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Nurses back COPD telehealth trial

A new telehealth device is being tested by community matrons in Preston with people who have chronic obstructive pulmonary disease.

Feedback from those involved has reportedly been good.

NHS Central Lancashire, the region’s community matron locality lead and the Preston Breatheasy Group are all backing the trial, which began in June.

Patients are able to measure blood pressure, pulse and weight, and answer daily questions about their disease through the device.

A videoconferencing facility on the telehealth gadget, called the Intel Health Guide, allows people to talk to their nurse, which helps to improve monitoring of the patients’ condition.

Early recognition of any changes to a person’s symptoms is hoped to cut down on the number of emergency hospital admissions.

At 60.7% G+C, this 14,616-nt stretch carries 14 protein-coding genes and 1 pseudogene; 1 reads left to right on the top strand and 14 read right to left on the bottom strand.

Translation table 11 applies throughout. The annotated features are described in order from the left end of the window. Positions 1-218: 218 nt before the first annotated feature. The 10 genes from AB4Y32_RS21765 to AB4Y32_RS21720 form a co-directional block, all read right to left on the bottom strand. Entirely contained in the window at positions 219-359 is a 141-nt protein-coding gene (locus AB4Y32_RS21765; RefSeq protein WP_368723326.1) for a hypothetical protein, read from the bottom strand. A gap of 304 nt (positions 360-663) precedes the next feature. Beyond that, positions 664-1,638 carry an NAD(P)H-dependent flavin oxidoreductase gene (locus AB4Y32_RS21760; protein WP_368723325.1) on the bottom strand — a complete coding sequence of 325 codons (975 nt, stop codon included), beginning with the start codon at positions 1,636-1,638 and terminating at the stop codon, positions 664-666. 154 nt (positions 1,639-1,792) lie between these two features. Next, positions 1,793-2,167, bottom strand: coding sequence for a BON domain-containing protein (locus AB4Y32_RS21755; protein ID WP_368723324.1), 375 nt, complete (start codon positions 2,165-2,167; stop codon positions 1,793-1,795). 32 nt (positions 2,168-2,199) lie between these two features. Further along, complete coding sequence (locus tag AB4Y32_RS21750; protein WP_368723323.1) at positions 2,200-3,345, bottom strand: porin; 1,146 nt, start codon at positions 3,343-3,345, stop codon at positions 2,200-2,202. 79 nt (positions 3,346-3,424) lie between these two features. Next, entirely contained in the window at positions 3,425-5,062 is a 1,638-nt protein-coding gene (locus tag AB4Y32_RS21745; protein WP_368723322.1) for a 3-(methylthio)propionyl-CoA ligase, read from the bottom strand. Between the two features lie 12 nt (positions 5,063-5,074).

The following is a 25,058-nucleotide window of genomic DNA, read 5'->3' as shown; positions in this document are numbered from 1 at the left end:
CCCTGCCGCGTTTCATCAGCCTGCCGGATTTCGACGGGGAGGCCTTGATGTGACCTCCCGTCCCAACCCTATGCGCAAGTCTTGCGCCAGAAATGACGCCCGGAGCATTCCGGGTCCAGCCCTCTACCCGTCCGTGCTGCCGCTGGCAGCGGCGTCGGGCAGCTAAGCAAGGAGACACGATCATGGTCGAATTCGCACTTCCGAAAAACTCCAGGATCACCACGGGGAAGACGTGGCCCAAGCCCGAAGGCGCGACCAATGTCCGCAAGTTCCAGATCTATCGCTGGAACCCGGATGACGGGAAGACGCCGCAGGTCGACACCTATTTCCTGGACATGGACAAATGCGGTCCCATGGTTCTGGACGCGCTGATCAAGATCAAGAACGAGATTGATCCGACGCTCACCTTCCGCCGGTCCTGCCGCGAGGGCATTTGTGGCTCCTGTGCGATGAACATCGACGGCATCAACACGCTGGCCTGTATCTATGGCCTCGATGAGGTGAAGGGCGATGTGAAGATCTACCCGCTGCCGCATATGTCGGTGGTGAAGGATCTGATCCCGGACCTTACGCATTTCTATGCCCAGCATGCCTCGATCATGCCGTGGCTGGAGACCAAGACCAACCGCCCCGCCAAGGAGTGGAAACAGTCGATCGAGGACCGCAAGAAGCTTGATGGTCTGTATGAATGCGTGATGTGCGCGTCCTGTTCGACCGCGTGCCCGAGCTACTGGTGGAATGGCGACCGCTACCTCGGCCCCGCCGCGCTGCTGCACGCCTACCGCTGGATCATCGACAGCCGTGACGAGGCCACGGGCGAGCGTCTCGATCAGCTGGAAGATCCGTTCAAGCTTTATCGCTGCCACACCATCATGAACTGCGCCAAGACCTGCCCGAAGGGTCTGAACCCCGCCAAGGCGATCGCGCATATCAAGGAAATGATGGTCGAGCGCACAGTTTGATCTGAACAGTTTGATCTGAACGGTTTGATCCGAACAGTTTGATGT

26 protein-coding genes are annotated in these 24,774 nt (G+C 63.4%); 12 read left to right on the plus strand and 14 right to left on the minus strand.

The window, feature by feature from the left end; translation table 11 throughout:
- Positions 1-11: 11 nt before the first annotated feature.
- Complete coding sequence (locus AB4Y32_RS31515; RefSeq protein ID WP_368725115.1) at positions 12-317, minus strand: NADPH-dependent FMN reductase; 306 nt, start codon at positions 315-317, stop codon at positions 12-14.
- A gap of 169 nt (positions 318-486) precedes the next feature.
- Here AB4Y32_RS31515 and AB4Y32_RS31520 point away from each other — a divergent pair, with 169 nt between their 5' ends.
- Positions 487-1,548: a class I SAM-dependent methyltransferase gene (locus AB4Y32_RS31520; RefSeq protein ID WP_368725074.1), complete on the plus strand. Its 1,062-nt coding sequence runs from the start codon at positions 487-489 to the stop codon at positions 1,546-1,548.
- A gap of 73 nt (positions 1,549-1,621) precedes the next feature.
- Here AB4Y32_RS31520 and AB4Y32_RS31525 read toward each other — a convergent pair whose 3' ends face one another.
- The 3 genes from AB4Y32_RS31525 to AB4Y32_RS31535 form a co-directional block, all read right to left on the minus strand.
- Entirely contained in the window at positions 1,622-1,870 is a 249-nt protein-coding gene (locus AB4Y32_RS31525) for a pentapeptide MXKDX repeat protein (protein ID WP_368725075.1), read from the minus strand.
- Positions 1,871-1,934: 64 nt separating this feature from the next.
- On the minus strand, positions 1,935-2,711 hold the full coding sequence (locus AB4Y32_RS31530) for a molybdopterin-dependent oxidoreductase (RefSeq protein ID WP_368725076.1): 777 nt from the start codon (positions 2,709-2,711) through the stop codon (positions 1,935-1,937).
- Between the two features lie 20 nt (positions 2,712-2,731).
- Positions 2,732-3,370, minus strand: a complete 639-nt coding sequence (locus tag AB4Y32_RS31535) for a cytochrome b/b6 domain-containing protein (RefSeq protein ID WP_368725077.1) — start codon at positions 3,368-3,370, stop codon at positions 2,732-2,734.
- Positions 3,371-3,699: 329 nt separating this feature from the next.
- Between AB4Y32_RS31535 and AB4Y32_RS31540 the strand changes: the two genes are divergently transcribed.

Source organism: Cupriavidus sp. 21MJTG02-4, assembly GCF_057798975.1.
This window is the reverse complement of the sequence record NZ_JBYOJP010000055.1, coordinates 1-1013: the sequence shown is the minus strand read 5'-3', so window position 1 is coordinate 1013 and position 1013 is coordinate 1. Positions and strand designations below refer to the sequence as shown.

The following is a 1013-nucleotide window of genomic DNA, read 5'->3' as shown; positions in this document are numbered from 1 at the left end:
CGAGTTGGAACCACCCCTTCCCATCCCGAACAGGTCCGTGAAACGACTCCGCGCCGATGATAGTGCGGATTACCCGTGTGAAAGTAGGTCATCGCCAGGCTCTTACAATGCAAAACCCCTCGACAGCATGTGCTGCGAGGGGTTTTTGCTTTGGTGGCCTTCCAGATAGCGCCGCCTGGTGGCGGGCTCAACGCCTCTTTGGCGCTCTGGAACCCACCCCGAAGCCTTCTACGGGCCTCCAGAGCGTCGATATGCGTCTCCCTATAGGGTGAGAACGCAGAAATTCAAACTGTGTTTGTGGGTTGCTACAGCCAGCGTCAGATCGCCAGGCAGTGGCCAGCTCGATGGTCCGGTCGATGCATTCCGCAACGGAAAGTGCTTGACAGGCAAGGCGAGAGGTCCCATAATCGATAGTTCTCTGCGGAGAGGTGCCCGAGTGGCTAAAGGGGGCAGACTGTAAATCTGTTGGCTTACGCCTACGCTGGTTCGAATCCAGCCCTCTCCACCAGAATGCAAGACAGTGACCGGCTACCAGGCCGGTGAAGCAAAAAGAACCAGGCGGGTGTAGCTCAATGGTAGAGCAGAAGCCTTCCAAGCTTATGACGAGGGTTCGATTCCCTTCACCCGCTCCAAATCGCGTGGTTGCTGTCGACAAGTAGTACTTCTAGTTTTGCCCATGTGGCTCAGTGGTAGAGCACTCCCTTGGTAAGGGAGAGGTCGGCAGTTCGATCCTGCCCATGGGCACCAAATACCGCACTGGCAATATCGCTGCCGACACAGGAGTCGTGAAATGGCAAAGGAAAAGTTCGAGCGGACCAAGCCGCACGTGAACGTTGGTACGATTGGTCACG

The trial runs for a year and the effect on patients’ quality of life will be assessed regularly. A similar trial is taking place in the NHS Lothian area.

The Central Lancashire trust’s community matron locality lead, Anne Walton, said: “This new technology allows patients to take a more active role in their own care and to learn more about their own condition.

“This will hopefully teach them how to spot signs of symptoms so they can act sooner to avoid being admitted to hospital.”

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Readers' comments (2)

  • Marc Evans

    I really do not like the sound of this scheme, interaction with patients is best when you are face to face. As much as I love technology this is taking the spirit of Nursing away.

    Unsuitable or offensive?

  • This scheme has been in place in Buckinghamshire for the last 12/18 months and yes whilst i agree that face to face contact is the ideal it appears to be working well
    word of caution like all computer generated programmes is only as good as the person interpretting the results

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